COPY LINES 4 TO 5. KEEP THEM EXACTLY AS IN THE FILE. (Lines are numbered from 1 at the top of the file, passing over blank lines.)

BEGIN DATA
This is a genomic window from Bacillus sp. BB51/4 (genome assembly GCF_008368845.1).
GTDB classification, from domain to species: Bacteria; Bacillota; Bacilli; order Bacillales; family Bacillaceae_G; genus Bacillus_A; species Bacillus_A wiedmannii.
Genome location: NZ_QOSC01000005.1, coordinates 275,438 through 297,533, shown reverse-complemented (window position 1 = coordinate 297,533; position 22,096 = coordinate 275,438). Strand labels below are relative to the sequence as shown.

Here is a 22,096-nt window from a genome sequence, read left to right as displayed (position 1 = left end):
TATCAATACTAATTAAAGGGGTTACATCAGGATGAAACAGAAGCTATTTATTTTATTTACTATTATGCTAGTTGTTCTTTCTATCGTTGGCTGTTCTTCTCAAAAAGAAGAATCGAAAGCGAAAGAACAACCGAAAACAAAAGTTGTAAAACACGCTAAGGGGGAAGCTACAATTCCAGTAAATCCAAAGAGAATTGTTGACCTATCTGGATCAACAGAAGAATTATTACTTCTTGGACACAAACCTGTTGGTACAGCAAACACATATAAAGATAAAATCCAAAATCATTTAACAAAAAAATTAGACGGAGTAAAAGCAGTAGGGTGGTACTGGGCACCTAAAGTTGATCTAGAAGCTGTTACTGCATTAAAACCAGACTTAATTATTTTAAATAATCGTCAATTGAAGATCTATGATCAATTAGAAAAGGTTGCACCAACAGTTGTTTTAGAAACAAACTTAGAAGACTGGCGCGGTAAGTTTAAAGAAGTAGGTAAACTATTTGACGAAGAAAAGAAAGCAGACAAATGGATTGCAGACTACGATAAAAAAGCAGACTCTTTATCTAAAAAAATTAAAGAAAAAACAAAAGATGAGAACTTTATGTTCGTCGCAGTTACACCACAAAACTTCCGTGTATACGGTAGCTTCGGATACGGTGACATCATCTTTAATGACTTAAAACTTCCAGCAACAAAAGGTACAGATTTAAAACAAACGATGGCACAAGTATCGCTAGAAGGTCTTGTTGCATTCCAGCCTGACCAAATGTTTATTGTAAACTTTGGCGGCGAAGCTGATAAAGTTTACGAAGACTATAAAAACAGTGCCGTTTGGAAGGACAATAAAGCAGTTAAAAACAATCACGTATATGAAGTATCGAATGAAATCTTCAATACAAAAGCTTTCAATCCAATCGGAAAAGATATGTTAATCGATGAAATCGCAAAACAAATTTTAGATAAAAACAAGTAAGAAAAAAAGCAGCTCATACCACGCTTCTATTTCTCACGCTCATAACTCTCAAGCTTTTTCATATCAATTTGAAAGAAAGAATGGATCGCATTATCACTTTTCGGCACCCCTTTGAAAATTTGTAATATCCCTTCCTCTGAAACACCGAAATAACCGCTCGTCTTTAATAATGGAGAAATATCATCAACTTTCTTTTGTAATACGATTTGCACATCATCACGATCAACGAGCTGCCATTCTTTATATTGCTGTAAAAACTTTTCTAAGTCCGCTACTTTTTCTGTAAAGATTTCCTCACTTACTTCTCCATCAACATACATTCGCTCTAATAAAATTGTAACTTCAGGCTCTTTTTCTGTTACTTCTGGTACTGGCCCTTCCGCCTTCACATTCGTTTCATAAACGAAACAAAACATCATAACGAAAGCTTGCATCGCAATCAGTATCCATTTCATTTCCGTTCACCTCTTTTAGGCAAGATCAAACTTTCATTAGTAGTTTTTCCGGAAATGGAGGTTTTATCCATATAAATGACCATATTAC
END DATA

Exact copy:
Here is a 22,096-nt window from a genome sequence, read left to right as displayed (position 1 = left end):
TATCAATACTAATTAAAGGGGTTACATCAGGATGAAACAGAAGCTATTTATTTTATTTACTATTATGCTAGTTGTTCTTTCTATCGTTGGCTGTTCTTCTCAAAAAGAAGAATCGAAAGCGAAAGAACAACCGAAAACAAAAGTTGTAAAACACGCTAAGGGGGAAGCTACAATTCCAGTAAATCCAAAGAGAATTGTTGACCTATCTGGATCAACAGAAGAATTATTACTTCTTGGACACAAACCTGTTGGTACAGCAAACACATATAAAGATAAAATCCAAAATCATTTAACAAAAAAATTAGACGGAGTAAAAGCAGTAGGGTGGTACTGGGCACCTAAAGTTGATCTAGAAGCTGTTACTGCATTAAAACCAGACTTAATTATTTTAAATAATCGTCAATTGAAGATCTATGATCAATTAGAAAAGGTTGCACCAACAGTTGTTTTAGAAACAAACTTAGAAGACTGGCGCGGTAAGTTTAAAGAAGTAGGTAAACTATTTGACGAAGAAAAGAAAGCAGACAAATGGATTGCAGACTACGATAAAAAAGCAGACTCTTTATCTAAAAAAATTAAAGAAAAAACAAAAGATGAGAACTTTATGTTCGTCGCAGTTACACCACAAAACTTCCGTGTATACGGTAGCTTCGGATACGGTGACATCATCTTTAATGACTTAAAACTTCCAGCAACAAAAGGTACAGATTTAAAACAAACGATGGCACAAGTATCGCTAGAAGGTCTTGTTGCATTCCAGCCTGACCAAATGTTTATTGTAAACTTTGGCGGCGAAGCTGATAAAGTTTACGAAGACTATAAAAACAGTGCCGTTTGGAAGGACAATAAAGCAGTTAAAAACAATCACGTATATGAAGTATCGAATGAAATCTTCAATACAAAAGCTTTCAATCCAATCGGAAAAGATATGTTAATCGATGAAATCGCAAAACAAATTTTAGATAAAAACAAGTAAGAAAAAAAGCAGCTCATACCACGCTTCTATTTCTCACGCTCATAACTCTCAAGCTTTTTCATATCAATTTGAAAGAAAGAATGGATCGCATTATCACTTTTCGGCACCCCTTTGAAAATTTGTAATATCCCTTCCTCTGAAACACCGAAATAACCGCTCGTCTTTAATAATGGAGAAATATCATCAACTTTCTTTTGTAATACGATTTGCACATCATCACGATCAACGAGCTGCCATTCTTTATATTGCTGTAAAAACTTTTCTAAGTCCGCTACTTTTTCTGTAAAGATTTCCTCACTTACTTCTCCATCAACATACATTCGCTCTAATAAAATTGTAACTTCAGGCTCTTTTTCTGTTACTTCTGGTACTGGCCCTTCCGCCTTCACATTCGTTTCATAAACGAAACAAAACATCATAACGAAAGCTTGCATCGCAATCAGTATCCATTTCATTTCCGTTCACCTCTTTTAGGCAAGATCAAACTTTCATTAGTAGTTTTTCCGGAAATGGAGGTTTTATCCATATAAATGACCATATTAC